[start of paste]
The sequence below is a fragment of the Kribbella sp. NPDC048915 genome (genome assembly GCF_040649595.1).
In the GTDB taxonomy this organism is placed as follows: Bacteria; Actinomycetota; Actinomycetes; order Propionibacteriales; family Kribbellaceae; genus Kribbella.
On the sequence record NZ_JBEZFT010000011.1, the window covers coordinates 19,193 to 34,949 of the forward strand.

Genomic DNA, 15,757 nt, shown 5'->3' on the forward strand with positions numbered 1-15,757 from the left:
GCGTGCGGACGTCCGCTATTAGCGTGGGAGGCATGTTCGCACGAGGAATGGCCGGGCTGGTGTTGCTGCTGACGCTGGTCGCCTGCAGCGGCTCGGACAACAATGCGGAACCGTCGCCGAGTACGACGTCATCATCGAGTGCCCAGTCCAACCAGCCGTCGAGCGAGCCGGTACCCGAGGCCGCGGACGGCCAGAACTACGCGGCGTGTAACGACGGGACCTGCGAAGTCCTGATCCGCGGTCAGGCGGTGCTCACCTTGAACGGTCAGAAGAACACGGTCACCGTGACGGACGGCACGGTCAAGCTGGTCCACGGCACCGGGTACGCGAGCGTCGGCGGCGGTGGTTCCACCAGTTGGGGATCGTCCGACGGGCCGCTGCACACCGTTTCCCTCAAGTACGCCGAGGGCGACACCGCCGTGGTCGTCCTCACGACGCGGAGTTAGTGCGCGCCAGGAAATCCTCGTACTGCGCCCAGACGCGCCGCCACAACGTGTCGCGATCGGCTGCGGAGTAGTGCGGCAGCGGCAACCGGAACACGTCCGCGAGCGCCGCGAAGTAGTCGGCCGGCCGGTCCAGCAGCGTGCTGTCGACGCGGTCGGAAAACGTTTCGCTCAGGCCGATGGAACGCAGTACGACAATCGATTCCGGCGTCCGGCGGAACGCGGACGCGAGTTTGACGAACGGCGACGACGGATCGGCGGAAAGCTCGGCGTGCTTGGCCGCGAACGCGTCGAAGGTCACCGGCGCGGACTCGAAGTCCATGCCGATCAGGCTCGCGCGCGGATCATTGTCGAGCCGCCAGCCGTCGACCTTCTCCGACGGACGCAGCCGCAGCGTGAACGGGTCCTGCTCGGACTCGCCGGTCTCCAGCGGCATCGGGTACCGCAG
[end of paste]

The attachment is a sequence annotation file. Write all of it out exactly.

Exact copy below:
The sequence below is a fragment of the Kribbella sp. NPDC048915 genome (genome assembly GCF_040649595.1).
In the GTDB taxonomy this organism is placed as follows: Bacteria; Actinomycetota; Actinomycetes; order Propionibacteriales; family Kribbellaceae; genus Kribbella.
On the sequence record NZ_JBEZFT010000011.1, the window covers coordinates 19,193 to 34,949 of the forward strand.

Genomic DNA, 15,757 nt, shown 5'->3' on the forward strand with positions numbered 1-15,757 from the left:
GCGTGCGGACGTCCGCTATTAGCGTGGGAGGCATGTTCGCACGAGGAATGGCCGGGCTGGTGTTGCTGCTGACGCTGGTCGCCTGCAGCGGCTCGGACAACAATGCGGAACCGTCGCCGAGTACGACGTCATCATCGAGTGCCCAGTCCAACCAGCCGTCGAGCGAGCCGGTACCCGAGGCCGCGGACGGCCAGAACTACGCGGCGTGTAACGACGGGACCTGCGAAGTCCTGATCCGCGGTCAGGCGGTGCTCACCTTGAACGGTCAGAAGAACACGGTCACCGTGACGGACGGCACGGTCAAGCTGGTCCACGGCACCGGGTACGCGAGCGTCGGCGGCGGTGGTTCCACCAGTTGGGGATCGTCCGACGGGCCGCTGCACACCGTTTCCCTCAAGTACGCCGAGGGCGACACCGCCGTGGTCGTCCTCACGACGCGGAGTTAGTGCGCGCCAGGAAATCCTCGTACTGCGCCCAGACGCGCCGCCACAACGTGTCGCGATCGGCTGCGGAGTAGTGCGGCAGCGGCAACCGGAACACGTCCGCGAGCGCCGCGAAGTAGTCGGCCGGCCGGTCCAGCAGCGTGCTGTCGACGCGGTCGGAAAACGTTTCGCTCAGGCCGATGGAACGCAGTACGACAATCGATTCCGGCGTCCGGCGGAACGCGGACGCGAGTTTGACGAACGGCGACGACGGATCGGCGGAAAGCTCGGCGTGCTTGGCCGCGAACGCGTCGAAGGTCACCGGCGCGGACTCGAAGTCCATGCCGATCAGGCTCGCGCGCGGATCATTGTCGAGCCGCCAGCCGTCGACCTTCTCCGACGGACGCAGCCGCAGCGTGAACGGGTCCTGCTCGGACTCGCCGGTCTCCAGCGGCATCGGGTACCGCAG